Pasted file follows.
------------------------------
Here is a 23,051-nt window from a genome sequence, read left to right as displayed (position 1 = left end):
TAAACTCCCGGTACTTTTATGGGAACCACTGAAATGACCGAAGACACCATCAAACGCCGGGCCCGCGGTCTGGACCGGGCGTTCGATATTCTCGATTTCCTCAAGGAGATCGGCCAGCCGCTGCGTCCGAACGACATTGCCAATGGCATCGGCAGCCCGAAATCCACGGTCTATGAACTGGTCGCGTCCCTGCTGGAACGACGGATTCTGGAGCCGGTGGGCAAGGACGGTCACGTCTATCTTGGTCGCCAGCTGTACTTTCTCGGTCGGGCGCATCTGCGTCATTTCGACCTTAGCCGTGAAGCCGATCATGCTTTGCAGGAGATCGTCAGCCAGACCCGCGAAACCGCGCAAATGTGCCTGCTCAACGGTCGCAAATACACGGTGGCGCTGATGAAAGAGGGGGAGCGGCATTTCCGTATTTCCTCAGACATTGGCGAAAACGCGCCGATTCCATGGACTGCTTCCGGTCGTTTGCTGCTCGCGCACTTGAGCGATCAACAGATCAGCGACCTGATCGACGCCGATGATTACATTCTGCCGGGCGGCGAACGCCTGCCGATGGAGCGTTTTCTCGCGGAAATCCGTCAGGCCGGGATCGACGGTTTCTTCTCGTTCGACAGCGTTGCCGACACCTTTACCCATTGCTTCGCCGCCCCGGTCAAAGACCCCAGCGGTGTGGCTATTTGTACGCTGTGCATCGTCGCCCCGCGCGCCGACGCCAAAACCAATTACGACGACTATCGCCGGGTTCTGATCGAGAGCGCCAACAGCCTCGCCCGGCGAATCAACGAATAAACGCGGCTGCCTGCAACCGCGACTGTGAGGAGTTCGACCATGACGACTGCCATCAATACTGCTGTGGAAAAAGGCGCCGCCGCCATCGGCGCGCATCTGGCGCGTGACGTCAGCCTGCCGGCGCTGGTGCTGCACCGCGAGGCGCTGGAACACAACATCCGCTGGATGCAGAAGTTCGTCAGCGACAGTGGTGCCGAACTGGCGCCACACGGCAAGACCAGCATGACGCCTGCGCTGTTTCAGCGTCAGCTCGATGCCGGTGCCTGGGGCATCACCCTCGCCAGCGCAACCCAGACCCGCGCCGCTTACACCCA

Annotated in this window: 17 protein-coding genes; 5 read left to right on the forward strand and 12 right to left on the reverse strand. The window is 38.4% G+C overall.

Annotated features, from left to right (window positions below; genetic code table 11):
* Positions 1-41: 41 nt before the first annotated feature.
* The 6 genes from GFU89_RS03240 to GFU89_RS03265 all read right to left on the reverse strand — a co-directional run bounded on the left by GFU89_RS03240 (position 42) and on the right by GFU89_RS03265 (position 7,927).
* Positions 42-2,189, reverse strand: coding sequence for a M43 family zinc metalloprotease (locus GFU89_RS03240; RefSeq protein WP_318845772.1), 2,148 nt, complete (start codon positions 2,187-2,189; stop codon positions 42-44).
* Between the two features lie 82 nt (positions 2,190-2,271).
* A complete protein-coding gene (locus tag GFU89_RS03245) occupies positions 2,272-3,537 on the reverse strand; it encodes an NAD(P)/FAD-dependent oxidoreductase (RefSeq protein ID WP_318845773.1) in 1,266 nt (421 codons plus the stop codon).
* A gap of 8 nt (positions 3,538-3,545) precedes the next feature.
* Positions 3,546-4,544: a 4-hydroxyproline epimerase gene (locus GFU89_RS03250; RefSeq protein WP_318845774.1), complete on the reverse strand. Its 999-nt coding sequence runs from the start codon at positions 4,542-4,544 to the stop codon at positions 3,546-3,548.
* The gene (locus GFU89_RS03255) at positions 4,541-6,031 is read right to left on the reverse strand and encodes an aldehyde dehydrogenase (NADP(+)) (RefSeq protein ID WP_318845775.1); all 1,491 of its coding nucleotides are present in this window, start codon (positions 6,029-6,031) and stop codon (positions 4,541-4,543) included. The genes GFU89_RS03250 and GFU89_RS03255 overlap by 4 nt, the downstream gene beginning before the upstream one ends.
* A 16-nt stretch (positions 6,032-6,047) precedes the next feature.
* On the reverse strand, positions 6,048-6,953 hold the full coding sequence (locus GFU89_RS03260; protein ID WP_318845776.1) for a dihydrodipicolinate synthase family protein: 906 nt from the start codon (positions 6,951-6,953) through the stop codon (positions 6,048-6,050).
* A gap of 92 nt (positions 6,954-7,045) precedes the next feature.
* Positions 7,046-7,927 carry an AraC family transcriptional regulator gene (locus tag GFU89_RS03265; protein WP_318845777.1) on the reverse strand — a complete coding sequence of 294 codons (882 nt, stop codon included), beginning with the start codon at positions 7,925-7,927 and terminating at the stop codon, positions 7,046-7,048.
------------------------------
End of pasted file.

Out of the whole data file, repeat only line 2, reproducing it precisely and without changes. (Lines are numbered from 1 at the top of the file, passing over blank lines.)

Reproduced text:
TAAACTCCCGGTACTTTTATGGGAACCACTGAAATGACCGAAGACACCATCAAACGCCGGGCCCGCGGTCTGGACCGGGCGTTCGATATTCTCGATTTCCTCAAGGAGATCGGCCAGCCGCTGCGTCCGAACGACATTGCCAATGGCATCGGCAGCCCGAAATCCACGGTCTATGAACTGGTCGCGTCCCTGCTGGAACGACGGATTCTGGAGCCGGTGGGCAAGGACGGTCACGTCTATCTTGGTCGCCAGCTGTACTTTCTCGGTCGGGCGCATCTGCGTCATTTCGACCTTAGCCGTGAAGCCGATCATGCTTTGCAGGAGATCGTCAGCCAGACCCGCGAAACCGCGCAAATGTGCCTGCTCAACGGTCGCAAATACACGGTGGCGCTGATGAAAGAGGGGGAGCGGCATTTCCGTATTTCCTCAGACATTGGCGAAAACGCGCCGATTCCATGGACTGCTTCCGGTCGTTTGCTGCTCGCGCACTTGAGCGATCAACAGATCAGCGACCTGATCGACGCCGATGATTACATTCTGCCGGGCGGCGAACGCCTGCCGATGGAGCGTTTTCTCGCGGAAATCCGTCAGGCCGGGATCGACGGTTTCTTCTCGTTCGACAGCGTTGCCGACACCTTTACCCATTGCTTCGCCGCCCCGGTCAAAGACCCCAGCGGTGTGGCTATTTGTACGCTGTGCATCGTCGCCCCGCGCGCCGACGCCAAAACCAATTACGACGACTATCGCCGGGTTCTGATCGAGAGCGCCAACAGCCTCGCCCGGCGAATCAACGAATAAACGCGGCTGCCTGCAACCGCGACTGTGAGGAGTTCGACCATGACGACTGCCATCAATACTGCTGTGGAAAAAGGCGCCGCCGCCATCGGCGCGCATCTGGCGCGTGACGTCAGCCTGCCGGCGCTGGTGCTGCACCGCGAGGCGCTGGAACACAACATCCGCTGGATGCAGAAGTTCGTCAGCGACAGTGGTGCCGAACTGGCGCCACACGGCAAGACCAGCATGACGCCTGCGCTGTTTCAGCGTCAGCTCGATGCCGGTGCCTGGGGCATCACCCTCGCCAGCGCAACCCAGACCCGCGCCGCTTACACCCA